The Shibboleths of TEFL, or Sense and
Nonsense in Language Teaching
by Mark Lowe

A shibboleth is ‘an old idea, principle or phrase, that is no longer accepted by many people as important or appropriate to modern life’. (Advanced Learners Dictionary). The discourse of Teaching English as a Foreign Language is riddled with shibboleths that distort our thinking and disrupt our teaching methods. The aim of this paper is to expose the shibboleths, straighten out our thinking, and free our methods from obsolete and mischievous ideas.

Let us start with quotations from key language thinkers to provide some theoretical background – and ammunition - for the shibboleth hunt.

Wittgenstein (a key 20th century philosopher, and the pioneer of a philosophical view of language based on function and use rather than abstract system. He also pioneered the role of philosophy as ‘language therapy’, sorting out confusion in our thinking caused by muddles in language):

the meaning of a word is its use

Language is an instrument.

Speech… is part of the web of human life, interwoven with a multitude of acts, activities, reactions and responses

If a lion could talk, we would not understand him

Grammar is a free-floating array of rules for the use of language… It is not answerable to the nature of reality, to the structure of the mind or the ‘laws of thought’. It is autonomous.

Philosophy is a battle against the bewitchment of our intelligence by means of language

Philosophy is a fight against the fascination which our forms of expression exert on us.

We are struggling with language

The aim of philosophy is to let the fly out of the bottle

Searle (a leading American contemporary philosopher of language, with special interests in speech acts, the social role of language, and the neuro-physiological foundations of language):

When we think about language, much of our vocabulary is obsolete and our assumptions are false.

Many of the currently fashionable views about language and the mind are inconsistent with what we know about the world

Mental phenomena are caused by neuro-physiological processes in the brain.

In our skulls there is just the brain with all of its intricacy, and consciousness with all its colour and variety. The brain produces the conscious states that are occurring in you and me right now, and it has the capacity to produce many others that are not now occurring. But that is it. Where the mind is concerned, that is the end of the story. There are brute, blind neuro-physiological processes and there is consciousness, but there is nothing else. If we are looking for phenomena that are intrinsically intentional but inaccessible in principle to consciousness, there is nothing there: no rule following, no mental information processing, no unconscious inferences, no mental models… no language of thought, no LAD and no innate or universal grammar.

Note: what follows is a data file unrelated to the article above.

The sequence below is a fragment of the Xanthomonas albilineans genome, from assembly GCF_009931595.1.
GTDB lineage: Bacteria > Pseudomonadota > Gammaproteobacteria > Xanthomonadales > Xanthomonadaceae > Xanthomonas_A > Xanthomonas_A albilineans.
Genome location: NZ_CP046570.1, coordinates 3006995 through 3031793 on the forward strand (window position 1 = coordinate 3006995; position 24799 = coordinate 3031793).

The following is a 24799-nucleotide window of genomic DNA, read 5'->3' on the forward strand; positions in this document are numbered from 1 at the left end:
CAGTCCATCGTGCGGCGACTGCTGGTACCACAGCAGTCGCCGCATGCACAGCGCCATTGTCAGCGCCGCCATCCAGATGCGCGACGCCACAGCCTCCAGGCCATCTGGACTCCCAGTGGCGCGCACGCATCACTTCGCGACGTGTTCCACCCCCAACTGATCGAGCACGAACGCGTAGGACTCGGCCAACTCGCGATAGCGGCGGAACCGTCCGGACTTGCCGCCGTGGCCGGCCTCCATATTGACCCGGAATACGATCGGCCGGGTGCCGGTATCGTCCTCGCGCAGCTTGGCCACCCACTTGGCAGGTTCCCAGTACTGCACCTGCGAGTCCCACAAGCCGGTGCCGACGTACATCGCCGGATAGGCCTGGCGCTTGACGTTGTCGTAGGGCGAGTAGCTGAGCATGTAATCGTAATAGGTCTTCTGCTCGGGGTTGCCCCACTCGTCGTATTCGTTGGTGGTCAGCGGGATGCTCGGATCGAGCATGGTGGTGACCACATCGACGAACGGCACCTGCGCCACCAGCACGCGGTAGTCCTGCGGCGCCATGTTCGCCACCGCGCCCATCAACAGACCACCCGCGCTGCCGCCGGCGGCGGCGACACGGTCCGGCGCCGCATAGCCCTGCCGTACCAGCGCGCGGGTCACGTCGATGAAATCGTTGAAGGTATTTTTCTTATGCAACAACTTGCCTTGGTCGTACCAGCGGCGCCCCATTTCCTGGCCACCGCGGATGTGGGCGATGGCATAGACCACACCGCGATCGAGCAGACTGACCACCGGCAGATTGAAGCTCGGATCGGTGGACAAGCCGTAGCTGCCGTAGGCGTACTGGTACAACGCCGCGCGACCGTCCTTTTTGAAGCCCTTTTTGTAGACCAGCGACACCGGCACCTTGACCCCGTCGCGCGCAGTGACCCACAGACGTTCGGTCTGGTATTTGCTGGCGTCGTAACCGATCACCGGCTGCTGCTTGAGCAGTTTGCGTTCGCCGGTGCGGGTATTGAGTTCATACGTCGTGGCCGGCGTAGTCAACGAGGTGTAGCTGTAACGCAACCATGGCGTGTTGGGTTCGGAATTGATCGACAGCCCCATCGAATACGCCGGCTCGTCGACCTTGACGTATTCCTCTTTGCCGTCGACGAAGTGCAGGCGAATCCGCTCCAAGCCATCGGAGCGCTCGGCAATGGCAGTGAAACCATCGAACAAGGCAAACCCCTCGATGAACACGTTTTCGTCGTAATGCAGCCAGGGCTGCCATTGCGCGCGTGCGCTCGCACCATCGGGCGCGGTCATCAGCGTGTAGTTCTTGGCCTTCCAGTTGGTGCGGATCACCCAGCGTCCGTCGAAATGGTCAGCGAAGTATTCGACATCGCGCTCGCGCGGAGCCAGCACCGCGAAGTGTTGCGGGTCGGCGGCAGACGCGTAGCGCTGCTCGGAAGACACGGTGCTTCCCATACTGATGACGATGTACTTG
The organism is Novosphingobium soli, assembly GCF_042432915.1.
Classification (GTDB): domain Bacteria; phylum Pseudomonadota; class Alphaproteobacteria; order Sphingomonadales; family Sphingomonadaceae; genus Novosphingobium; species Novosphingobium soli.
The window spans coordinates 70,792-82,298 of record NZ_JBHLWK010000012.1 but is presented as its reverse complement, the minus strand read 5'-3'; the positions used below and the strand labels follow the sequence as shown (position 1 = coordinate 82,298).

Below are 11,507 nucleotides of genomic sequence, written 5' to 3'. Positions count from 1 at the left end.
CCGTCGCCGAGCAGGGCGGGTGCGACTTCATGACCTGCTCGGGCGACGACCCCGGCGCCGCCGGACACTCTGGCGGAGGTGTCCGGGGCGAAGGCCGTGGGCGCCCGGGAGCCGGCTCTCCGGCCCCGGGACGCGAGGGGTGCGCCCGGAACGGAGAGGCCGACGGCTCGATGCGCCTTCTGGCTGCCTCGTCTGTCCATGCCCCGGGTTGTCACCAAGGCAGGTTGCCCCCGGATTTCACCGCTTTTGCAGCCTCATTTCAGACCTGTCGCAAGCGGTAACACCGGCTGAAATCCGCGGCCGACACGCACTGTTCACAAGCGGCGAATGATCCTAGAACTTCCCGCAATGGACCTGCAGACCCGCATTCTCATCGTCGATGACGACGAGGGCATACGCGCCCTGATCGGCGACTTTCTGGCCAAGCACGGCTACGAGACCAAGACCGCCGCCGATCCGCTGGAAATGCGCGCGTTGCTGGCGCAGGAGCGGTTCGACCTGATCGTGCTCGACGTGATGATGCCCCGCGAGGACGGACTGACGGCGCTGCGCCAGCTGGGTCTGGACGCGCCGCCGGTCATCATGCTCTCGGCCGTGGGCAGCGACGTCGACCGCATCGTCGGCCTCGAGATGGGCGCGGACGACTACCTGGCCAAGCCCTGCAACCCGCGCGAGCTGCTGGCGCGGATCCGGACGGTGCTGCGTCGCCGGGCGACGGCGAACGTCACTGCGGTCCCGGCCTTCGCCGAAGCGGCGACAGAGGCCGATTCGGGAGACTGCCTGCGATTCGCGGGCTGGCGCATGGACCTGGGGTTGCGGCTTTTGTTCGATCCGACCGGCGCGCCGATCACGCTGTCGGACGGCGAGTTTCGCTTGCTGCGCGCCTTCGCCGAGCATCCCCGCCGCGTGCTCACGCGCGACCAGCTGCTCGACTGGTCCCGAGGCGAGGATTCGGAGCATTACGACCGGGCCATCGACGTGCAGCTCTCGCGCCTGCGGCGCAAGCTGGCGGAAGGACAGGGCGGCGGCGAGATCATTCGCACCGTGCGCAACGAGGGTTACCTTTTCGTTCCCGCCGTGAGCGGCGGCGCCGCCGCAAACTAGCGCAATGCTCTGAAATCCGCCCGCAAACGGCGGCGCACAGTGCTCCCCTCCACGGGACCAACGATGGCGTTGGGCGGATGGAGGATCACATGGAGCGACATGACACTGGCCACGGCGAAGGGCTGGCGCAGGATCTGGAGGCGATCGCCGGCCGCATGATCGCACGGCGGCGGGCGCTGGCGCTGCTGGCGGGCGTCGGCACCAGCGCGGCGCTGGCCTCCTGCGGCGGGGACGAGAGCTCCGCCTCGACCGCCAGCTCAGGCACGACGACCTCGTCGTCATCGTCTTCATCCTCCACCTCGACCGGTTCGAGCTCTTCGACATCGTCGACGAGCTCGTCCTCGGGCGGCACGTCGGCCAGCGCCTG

Halliday (leading applied linguist, a pioneer of functional language theory, and author of An Introduction to Functional Grammar, Learning How to Mean etc)

Language is a means to an end, rather than an end in itself.

Language has evolved to satisfy human needs, and the way it is organized is functional with respect to those needs – it is not arbitrary. A functional grammar is essentially a natural grammar, in the sense that everything in it can be expressed ultimately by reference to how language is used.

The fundamental components of meaning in language are functional. All language is organized around two main kinds of meaning: (a) the ideational or reflective, and (b) the interpersonal or active. The first enables us to understand the environment, and the second to act on each other. .

All the units of language – its clauses, phrases and words etc – are organic configurations of functions.

A language is interpreted as a system of meanings, accompanied by forms through which the meanings are realized.

Language is natural. It reflects experience, eg process = verb, and participant = noun.

Language is an evolved system, and not a designed one. There is congruence between language expressions and the facts in the world it reflects or relates to.